8. What are the main challenges for issuers of EU Green Bonds? 

Issuing an EuGB will be significantly more complex than issuing a regular green bond.

There are three main challenges for issuers:

The first relates to the usability of the Taxonomy: companies might struggle to obtain reliable data to prove alignment with the Taxonomy (particularly those looking to fund projects outside the EU), while others operate in sectors that are not yet covered by the Taxonomy. The 15% “flexibility pocket” might therefore be insufficient for some.

The second relates to cost. Obtaining external reviews for pre- and post-issuance reports will likely to be considerably more expensive than getting a second-party opinion under the ICMA Principles. This is because the registration regime for external reviewers is stringent and it is unclear how many registered service providers will be available.

The third relates to liability and reputational risk for an issuer. EuGBs are now regulated products, with NCAs having wide-ranging powers to sanction non-compliance. Issuers will also be exposed to litigation risk from investors.

9. How will the market react to EU Green Bonds? 

It is widely expected that only a limited number of issuers will opt for EU Green Bonds, at least initially. Other than EU institutions, such as the European Investment Bank, green “pure plays”, such as renewable energy companies, are expected to be the first movers in the market. Others (including most non-EU issuers) will probably stick to issuing green bonds under the ICMA Principles for the time being.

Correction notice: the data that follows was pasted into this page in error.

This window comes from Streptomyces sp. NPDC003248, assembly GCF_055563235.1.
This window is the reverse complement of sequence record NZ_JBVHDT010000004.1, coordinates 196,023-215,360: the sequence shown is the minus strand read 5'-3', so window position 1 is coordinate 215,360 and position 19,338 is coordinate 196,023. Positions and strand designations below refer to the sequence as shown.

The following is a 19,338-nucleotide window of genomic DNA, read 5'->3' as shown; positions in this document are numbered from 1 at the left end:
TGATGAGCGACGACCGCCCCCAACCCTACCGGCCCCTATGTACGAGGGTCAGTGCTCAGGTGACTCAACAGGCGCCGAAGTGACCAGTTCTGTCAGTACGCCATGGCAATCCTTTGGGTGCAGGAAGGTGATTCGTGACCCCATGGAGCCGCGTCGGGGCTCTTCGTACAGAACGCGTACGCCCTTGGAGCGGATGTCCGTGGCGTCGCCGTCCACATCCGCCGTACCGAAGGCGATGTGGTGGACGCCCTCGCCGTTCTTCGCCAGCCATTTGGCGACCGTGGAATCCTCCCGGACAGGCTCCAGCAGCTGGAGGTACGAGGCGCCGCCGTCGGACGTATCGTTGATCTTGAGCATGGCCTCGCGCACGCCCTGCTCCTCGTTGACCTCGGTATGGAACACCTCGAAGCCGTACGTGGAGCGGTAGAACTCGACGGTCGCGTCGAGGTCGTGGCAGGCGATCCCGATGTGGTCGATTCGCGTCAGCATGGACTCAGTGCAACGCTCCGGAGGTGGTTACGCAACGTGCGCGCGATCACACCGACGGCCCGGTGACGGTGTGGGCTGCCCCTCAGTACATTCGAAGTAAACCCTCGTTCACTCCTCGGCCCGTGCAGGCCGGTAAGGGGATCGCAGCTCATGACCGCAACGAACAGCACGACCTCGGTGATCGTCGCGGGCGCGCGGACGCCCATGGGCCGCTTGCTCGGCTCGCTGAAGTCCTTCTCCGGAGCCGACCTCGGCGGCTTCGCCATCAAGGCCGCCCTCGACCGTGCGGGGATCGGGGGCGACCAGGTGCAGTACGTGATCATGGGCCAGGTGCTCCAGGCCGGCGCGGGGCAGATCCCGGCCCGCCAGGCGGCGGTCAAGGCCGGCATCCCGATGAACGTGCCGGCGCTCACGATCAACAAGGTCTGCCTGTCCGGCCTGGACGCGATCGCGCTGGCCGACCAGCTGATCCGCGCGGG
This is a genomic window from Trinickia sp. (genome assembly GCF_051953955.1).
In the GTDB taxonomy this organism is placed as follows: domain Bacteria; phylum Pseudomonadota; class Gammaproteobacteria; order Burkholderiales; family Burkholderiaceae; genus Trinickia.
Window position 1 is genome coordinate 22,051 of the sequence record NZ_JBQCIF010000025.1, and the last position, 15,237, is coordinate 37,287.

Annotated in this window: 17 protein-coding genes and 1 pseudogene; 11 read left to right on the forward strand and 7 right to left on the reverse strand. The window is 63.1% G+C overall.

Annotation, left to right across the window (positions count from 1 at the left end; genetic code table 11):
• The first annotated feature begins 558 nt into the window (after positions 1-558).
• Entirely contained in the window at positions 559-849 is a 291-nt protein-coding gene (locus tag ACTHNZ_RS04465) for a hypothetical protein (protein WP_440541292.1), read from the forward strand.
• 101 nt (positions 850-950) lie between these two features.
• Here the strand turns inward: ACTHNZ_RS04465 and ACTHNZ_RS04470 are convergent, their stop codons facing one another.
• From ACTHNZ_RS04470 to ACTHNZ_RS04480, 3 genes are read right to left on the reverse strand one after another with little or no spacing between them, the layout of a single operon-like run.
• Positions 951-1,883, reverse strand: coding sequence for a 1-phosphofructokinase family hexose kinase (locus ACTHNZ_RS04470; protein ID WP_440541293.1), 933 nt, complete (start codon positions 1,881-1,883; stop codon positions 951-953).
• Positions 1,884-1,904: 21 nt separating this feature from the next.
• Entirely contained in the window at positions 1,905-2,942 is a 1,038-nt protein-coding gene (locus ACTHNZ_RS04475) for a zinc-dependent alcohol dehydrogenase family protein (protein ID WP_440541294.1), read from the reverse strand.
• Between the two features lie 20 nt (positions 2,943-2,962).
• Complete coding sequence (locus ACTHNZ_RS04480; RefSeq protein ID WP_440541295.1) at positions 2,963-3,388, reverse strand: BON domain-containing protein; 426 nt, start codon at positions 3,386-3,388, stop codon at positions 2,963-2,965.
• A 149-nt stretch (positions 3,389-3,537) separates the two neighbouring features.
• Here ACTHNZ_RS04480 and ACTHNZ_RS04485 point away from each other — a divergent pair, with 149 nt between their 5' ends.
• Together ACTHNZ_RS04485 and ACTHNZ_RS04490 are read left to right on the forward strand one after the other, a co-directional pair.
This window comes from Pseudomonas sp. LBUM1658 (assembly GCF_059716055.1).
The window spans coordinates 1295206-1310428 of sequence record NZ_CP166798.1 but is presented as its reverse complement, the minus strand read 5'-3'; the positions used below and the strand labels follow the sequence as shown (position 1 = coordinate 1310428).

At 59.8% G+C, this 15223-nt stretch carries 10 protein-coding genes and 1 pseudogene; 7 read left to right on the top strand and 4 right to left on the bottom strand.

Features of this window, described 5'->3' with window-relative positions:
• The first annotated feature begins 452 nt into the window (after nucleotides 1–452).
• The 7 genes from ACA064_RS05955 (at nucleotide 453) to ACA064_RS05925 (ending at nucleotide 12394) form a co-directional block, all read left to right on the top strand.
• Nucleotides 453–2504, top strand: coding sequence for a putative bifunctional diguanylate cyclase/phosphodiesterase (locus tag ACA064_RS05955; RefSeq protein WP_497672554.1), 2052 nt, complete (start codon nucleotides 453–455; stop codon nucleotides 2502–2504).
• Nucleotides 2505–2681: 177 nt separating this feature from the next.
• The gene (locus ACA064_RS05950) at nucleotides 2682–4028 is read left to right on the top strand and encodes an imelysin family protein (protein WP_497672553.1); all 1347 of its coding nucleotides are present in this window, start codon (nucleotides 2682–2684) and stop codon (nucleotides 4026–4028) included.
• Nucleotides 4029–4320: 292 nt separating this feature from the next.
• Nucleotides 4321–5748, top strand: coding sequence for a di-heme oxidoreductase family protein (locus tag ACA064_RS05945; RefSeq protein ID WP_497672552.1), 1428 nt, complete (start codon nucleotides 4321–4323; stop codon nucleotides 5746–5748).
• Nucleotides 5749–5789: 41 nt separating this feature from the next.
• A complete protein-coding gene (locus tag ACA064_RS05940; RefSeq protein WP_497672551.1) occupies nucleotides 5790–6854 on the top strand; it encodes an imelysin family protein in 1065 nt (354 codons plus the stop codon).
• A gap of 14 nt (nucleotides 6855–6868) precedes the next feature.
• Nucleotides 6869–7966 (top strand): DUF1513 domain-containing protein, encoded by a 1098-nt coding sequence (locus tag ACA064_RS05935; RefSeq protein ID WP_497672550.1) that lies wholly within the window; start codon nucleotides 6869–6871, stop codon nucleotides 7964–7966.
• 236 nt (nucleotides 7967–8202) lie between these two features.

A lot will depend on how the first EuGBs perform in the market. If they can be shown to outperform non-EuGBS green bonds (i.e., where issuers can achieve a lower interest rate under EuGBs compared to normal green bonds), other issuers might follow suit. This might particularly be the case where there is growing demand from “deep green” funds for such “gold standard” EuGBs.

10. When will the EU Green Bond Standard come into effect?

Following approval by the European Parliament and the Council, the Regulation is due to take effect in the autumn of 2024.

Please reach out to your usual Freshfields contacts if you would like to discuss any of the issues raised in this blog.